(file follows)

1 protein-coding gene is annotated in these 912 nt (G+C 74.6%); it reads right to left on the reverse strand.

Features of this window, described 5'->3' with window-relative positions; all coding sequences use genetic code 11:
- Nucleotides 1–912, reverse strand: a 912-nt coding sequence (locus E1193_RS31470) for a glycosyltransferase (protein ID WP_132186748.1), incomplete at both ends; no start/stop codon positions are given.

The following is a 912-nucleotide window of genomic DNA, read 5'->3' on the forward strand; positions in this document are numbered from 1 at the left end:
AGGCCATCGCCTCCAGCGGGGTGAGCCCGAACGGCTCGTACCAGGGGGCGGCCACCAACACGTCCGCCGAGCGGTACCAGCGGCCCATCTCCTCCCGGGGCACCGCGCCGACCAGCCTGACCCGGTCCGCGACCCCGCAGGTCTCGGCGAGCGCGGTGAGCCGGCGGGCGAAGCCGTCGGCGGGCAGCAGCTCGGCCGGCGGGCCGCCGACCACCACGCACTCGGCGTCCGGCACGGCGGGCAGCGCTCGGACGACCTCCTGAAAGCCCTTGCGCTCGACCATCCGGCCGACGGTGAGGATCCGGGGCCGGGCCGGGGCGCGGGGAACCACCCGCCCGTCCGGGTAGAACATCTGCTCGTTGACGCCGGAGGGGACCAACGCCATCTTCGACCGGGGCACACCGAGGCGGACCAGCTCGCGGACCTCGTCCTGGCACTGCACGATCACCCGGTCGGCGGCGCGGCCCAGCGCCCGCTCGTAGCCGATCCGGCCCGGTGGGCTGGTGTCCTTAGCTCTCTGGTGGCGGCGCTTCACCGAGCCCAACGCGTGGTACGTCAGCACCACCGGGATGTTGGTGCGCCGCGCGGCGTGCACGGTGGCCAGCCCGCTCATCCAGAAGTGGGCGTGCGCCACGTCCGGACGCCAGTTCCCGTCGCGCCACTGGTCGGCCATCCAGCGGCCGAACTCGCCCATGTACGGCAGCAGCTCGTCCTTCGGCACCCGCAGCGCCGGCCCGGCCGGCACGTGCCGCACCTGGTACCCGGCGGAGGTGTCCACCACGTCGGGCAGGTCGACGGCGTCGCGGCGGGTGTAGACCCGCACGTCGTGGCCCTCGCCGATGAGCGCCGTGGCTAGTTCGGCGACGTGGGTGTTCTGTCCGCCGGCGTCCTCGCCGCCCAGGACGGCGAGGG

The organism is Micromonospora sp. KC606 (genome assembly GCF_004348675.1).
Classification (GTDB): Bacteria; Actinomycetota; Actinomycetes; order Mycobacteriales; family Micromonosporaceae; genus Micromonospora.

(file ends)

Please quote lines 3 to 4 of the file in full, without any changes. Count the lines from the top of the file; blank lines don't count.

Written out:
- Nucleotides 1–912, reverse strand: a 912-nt coding sequence (locus E1193_RS31470) for a glycosyltransferase (protein ID WP_132186748.1), incomplete at both ends; no start/stop codon positions are given.

The following is a 912-nucleotide window of genomic DNA, read 5'->3' on the forward strand; positions in this document are numbered from 1 at the left end: